This site is a collection of historical items related to Mahockney, a historic house and farm located on Mount Landing Creek in Essex County, in Virginia’s Tidewater region. The links on the menu sidebar lead to chronologically-arranged stories, records, photographs, and other materials from Mahockney’s 350+ years.
One of the historic homes of Virginia –
still standing, still in private hands
The classic early colonial home at Mahockney, patented as a plantation in 1663, stands at the center of 1,200 acres of farmland in Upper Mount Landing, Virginia, on Mount Landing Creek just three miles above the spot where it feeds into the Rappahannock River. That’s also the very spot where Capt. John Smith encountered the Rappahannock Indians on his initial 1608 exploration upriver from Jamestown. Today Mahockney remains a private home, restored and preserved as a remarkable tribute to more than three and a half centuries of American history.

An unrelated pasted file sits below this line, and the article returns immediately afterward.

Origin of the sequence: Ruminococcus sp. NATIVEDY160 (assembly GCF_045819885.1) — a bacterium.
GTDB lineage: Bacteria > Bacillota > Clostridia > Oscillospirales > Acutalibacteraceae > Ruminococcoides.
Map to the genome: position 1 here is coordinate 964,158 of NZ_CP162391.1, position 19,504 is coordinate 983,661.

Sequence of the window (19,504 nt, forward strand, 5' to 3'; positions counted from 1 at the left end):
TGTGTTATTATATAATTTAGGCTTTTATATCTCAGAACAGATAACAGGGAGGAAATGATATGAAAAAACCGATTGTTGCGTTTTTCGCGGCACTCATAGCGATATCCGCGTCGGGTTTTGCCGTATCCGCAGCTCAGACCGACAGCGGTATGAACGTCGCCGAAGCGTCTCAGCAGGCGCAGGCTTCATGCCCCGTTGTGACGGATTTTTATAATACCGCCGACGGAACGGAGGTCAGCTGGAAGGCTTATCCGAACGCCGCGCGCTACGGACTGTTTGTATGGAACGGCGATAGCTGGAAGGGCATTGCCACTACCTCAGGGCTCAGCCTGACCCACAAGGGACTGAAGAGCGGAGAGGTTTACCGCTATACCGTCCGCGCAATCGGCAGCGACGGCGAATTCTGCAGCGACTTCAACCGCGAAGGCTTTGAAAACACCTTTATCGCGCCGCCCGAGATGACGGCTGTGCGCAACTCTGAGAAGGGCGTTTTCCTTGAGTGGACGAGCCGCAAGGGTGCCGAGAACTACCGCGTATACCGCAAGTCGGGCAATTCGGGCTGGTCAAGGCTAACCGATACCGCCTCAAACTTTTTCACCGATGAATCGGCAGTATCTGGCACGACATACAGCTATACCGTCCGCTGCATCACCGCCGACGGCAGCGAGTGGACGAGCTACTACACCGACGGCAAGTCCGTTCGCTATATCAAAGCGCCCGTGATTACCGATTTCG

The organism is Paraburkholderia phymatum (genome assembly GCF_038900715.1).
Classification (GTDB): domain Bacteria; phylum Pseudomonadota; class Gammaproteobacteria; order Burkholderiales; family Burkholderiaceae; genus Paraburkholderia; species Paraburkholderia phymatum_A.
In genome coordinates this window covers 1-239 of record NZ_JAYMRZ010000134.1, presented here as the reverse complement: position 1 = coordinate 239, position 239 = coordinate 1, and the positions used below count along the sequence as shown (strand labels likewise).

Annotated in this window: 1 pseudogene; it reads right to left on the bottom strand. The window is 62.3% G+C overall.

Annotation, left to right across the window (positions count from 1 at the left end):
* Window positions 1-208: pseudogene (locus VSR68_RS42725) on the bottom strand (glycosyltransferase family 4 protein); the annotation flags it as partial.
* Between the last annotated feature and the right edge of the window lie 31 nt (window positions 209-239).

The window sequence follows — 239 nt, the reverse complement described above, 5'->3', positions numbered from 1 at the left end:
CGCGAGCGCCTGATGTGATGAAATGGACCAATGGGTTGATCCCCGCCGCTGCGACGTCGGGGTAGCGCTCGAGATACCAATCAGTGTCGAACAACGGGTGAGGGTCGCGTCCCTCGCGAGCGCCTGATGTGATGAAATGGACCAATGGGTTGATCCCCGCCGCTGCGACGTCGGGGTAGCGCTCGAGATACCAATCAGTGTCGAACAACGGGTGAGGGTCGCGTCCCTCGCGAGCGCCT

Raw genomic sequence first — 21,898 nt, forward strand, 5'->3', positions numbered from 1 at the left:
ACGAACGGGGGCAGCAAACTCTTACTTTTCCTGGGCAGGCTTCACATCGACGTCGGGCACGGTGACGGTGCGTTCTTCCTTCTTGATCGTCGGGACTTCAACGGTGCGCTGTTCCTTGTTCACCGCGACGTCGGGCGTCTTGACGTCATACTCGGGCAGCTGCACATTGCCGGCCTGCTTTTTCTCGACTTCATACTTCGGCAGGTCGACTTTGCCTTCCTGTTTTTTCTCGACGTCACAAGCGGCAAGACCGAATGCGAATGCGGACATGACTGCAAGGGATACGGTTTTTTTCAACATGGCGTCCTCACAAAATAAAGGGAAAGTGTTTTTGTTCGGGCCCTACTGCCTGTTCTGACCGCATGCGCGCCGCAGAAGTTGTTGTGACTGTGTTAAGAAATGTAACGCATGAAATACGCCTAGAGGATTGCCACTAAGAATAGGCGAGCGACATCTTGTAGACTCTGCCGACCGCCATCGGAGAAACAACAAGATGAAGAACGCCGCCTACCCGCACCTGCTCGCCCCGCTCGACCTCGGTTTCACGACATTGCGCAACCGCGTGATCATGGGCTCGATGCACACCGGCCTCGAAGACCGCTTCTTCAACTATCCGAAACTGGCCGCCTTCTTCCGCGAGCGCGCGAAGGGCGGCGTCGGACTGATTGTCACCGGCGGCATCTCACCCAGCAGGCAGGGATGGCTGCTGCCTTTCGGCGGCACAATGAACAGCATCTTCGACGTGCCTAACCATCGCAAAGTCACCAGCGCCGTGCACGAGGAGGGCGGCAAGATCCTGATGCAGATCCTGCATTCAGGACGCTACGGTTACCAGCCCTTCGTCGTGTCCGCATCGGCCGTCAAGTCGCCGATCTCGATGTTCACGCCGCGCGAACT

The current structure consists of three sections: the brick-foundation frame southern portion of the house (on the left in photo), where at least the chimneys, basement, and foundation may predate Bacon’s Rebellion of 1676 with battles nearby; on the north end a substantial brick two-story and high-ceilinged cellar (on the right) dating to 1820; and third, a substantial addition behind, dating from the early part of the 20th Century.
Why the Indian name “Mahockney”? The answer is a romantic treasure-hunt story of silver mines… Click here to learn more
Click photo left to see recent archaeological finds from the grounds
For more on the architectural history and evidence click here.